The skepticism was evident in conservative talk-show host Laura Ingraham’s voice when she referred to the working relationship between President Obama and Senate Majority Leader McConnell as a “burgeoning bromance.” Her sentiment is shared by a number of Republicans in Congress, who are unhappy that Senate and House leadership is working with the president to secure Trade Promotion Authority.
Perhaps it’s no longer axiomatic that trade divides Democrats and unites Republicans. According to Politico, “about 40 to 45 of the 245 Republicans in Congress are hard ‘nos’ on [TPA]” with many asking: Why would Republicans want to give this president, who has aggrandized his authority and disregarded congressional prerogatives, any more power? Well, they shouldn’t. However, TPA would not give the president any power to make mischief.
Trade Promotion Authority is neither a congressional capitulation nor an executive power grab. It is a compact between the branches, which effectively deputizes the president to negotiate trade agreements on behalf of Congress, which meet parameters and fulfill objectives spelled out by Congress, which are put to votes in both chambers of Congress.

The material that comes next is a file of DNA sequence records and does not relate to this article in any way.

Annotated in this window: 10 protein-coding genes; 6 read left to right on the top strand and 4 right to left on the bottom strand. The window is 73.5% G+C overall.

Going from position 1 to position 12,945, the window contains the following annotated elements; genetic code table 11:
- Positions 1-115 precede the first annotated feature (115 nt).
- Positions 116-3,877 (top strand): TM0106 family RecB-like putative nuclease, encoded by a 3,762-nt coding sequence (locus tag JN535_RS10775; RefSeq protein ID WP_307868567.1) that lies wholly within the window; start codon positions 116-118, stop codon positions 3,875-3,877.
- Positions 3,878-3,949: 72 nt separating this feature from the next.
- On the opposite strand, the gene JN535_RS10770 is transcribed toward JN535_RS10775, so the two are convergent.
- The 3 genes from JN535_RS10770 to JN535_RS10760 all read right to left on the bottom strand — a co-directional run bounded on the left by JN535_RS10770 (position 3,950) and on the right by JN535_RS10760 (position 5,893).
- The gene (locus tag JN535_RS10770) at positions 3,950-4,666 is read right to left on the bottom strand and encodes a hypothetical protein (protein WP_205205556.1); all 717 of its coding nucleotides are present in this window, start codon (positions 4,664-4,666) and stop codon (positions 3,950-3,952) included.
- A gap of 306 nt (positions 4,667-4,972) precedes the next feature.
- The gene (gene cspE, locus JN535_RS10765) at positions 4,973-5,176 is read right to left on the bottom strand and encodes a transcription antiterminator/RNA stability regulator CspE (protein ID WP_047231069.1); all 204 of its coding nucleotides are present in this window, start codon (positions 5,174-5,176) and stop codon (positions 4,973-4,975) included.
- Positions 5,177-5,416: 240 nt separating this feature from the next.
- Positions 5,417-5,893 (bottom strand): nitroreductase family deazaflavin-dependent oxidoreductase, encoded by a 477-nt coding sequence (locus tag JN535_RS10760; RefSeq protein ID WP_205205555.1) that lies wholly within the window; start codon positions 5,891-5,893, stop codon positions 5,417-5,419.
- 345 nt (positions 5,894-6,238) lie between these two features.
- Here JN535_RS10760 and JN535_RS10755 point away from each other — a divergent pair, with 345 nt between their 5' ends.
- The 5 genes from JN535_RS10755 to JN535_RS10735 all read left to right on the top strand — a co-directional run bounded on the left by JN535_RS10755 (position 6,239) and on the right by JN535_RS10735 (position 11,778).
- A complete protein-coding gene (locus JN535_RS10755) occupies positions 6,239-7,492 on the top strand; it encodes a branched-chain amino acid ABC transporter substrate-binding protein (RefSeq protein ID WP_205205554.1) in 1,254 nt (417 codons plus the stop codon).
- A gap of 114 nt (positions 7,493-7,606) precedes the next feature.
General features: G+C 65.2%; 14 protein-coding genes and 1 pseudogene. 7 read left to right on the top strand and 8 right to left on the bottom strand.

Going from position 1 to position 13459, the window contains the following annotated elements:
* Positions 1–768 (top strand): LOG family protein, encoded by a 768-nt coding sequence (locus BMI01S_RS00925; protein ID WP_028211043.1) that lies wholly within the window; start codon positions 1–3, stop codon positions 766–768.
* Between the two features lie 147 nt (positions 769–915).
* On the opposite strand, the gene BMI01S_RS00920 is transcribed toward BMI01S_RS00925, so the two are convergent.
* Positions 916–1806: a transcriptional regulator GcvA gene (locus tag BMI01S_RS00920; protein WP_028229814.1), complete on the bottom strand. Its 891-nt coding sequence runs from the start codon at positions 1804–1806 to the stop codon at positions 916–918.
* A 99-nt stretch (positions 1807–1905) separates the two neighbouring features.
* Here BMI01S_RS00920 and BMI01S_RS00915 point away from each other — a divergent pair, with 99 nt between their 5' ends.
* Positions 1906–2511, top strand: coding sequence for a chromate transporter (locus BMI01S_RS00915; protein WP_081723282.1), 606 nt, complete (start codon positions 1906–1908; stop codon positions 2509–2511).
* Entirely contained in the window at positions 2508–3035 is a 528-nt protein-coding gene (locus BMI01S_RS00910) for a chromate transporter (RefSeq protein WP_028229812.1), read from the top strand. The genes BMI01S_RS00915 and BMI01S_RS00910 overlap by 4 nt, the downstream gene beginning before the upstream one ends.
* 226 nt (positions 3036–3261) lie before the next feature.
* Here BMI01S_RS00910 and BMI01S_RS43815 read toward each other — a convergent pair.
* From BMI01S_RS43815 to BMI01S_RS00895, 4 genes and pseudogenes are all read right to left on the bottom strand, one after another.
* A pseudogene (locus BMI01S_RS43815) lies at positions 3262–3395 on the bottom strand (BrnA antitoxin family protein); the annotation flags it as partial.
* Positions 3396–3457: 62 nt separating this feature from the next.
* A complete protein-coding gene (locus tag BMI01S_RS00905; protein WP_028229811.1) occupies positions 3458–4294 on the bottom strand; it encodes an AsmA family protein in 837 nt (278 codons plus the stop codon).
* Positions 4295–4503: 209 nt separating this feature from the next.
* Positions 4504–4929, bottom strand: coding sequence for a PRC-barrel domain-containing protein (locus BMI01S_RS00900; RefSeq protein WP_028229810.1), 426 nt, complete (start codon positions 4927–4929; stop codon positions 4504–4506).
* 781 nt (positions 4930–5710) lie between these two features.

If the concluded trade agreement meets Congress’s parameters and fulfills its objectives, legislation to implement the agreement is considered without amendments on an expedited timetable by an up-or-down vote. If the agreement fails to meet Congress’s parameters or fulfill its objectives, it can be taken off the so-called fast-track through a resolution of disapproval. And, ultimately, members and senators can always vote “no” if they don’t like the deal.